Jennifer Lanski
Time Equivalents Series
Back to Gallery
Previous Image

Next Image

“1-Hr. Photo”     Fountain pen and india ink on BFK Rives paper     18” × 22”     2006

Hide transcript
Thursday, 10:21 am–11:21 am
The “Time Equivalents” series depicts businesses that advertise, through signage, the length of time they require to perform whatever service they offer. Each business was drawn on-site, usually from a vantage point across the street (or parking lot) from the business. Each drawing was completed in the length of time equal to that advertised by the business (and depicted in the drawing); the time during which the drawing was made is written beneath the image of the business on the right-hand side. Hence, a drawing of a one-hour cleaners was done in one hour; a drawing of a five-minute car wash was done in five minutes.

Though not unique to Los Angeles, such announcements of efficiency or speed are abundant in the city, and their ubiquity helped inspire this project. Such businesses place value (and assume their customers do as well) on speed; the faster the service can be performed the better. Thus value is inversely proportional to the duration of labor required. This is often in contrast to perceived value in art, where frequently one may be asked how long it took to create a specific work; though unexpected speed of execution may impress, the commitment implied by a lengthier process often equates to more perceived value. (Considerations like time spent conceiving work, honing skill, or otherwise used not in direct creation of a given work are generally entirely discounted.) Thus, the interaction of time, labor, and value is explored in and inspires this work.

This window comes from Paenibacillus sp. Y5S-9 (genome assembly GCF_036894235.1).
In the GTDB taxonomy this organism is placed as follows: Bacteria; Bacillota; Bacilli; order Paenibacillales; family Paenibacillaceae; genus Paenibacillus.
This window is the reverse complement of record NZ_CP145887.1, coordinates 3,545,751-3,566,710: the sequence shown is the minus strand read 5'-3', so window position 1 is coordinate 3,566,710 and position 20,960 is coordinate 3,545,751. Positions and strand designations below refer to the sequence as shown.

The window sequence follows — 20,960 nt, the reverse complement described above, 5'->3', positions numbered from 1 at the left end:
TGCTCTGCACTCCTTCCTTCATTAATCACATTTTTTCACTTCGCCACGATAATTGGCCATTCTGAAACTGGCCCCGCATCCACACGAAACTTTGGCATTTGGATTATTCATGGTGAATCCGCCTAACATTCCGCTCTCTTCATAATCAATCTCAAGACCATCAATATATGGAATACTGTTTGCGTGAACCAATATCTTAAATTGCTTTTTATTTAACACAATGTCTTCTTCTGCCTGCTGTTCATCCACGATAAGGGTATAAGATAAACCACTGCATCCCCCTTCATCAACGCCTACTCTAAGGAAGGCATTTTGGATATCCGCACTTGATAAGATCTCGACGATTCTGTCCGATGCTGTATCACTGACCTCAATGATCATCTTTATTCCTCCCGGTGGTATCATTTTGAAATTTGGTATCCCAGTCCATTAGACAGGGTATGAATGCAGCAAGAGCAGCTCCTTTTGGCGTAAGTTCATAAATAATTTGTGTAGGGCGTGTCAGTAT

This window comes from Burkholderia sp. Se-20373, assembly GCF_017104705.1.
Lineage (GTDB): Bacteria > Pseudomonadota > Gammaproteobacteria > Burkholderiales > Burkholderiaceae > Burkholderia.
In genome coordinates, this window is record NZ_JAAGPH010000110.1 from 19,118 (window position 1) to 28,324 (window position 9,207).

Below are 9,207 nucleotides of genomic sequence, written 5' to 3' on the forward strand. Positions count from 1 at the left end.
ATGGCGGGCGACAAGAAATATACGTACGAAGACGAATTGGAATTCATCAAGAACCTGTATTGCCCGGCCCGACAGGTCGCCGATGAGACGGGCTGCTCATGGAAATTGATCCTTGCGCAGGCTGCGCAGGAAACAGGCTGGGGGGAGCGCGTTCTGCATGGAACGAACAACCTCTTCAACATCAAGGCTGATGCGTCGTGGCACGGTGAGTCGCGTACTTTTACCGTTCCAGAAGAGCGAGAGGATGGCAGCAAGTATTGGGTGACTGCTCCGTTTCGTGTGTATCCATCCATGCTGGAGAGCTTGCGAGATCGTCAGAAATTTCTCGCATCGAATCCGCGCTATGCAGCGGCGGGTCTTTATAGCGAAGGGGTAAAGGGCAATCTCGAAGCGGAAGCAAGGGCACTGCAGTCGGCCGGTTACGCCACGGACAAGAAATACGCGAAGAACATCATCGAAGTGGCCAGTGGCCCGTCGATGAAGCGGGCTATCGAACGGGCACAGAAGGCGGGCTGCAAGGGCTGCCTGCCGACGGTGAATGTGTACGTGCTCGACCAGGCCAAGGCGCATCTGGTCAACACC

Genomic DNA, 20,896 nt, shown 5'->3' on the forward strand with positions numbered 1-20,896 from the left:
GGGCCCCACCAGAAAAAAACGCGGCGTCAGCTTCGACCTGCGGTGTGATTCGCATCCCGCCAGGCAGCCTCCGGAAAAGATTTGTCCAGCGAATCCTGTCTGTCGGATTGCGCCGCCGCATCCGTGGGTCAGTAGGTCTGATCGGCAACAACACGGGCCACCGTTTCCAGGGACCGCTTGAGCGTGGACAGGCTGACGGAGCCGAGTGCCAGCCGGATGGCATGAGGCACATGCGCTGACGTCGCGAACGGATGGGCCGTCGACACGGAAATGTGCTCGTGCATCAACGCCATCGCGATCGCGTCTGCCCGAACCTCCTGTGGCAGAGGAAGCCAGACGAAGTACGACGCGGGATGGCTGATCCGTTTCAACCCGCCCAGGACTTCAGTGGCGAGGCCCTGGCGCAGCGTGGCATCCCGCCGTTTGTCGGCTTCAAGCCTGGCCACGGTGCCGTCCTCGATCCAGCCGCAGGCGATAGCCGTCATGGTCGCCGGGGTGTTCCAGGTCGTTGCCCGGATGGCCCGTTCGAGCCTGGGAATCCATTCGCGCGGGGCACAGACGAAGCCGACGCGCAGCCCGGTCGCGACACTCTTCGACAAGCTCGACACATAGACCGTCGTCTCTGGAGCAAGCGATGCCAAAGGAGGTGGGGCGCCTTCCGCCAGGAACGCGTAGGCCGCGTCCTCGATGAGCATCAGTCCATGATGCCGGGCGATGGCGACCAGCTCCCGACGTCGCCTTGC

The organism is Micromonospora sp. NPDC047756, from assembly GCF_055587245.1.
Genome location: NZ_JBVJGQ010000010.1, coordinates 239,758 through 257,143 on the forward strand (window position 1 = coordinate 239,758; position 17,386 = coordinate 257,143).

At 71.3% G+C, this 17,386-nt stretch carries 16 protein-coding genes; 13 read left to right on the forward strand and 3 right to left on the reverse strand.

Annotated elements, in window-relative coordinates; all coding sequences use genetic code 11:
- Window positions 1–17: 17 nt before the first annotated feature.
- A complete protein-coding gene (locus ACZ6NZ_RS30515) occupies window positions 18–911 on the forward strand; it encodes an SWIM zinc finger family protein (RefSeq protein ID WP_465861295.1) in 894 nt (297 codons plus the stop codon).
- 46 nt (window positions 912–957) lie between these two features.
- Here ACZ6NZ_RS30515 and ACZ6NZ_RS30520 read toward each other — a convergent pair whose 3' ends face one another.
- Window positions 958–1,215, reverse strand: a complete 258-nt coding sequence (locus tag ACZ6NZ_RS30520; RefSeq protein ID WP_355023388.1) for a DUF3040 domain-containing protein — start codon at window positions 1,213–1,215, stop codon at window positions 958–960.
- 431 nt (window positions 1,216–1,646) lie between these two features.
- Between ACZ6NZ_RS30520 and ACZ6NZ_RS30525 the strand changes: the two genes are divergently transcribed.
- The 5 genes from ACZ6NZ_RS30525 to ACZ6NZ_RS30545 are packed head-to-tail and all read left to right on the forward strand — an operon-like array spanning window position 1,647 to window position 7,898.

Additionally, the drawings are priced based on a two-factor system. There is a base price for each drawing (which takes into account these indirect time or labor considerations like experience, training, practice, material preparation, etc., as well as the value of something being “art”), to which is added an additional amount corresponding to an hourly wage (calculated according to the amount of time spent executing the drawing, making this part of the value of the work directly proportional to the most visible form of labor in creating the work).

Creating the work on-site has the additional effect of unexpectedly making visible the labor of the artist in the everyday public setting rather than having that labor be invisible in the private, secluded, and unseen confines of the studio, where it is only later visible to the self-selecting population that would visit a gallery or other space where the finished work might be exhibited.

Some or all of the drawings from the “Time Equivalents” series have been exhibited in Los Angeles; Athens, Greece; and Santa Ana, California.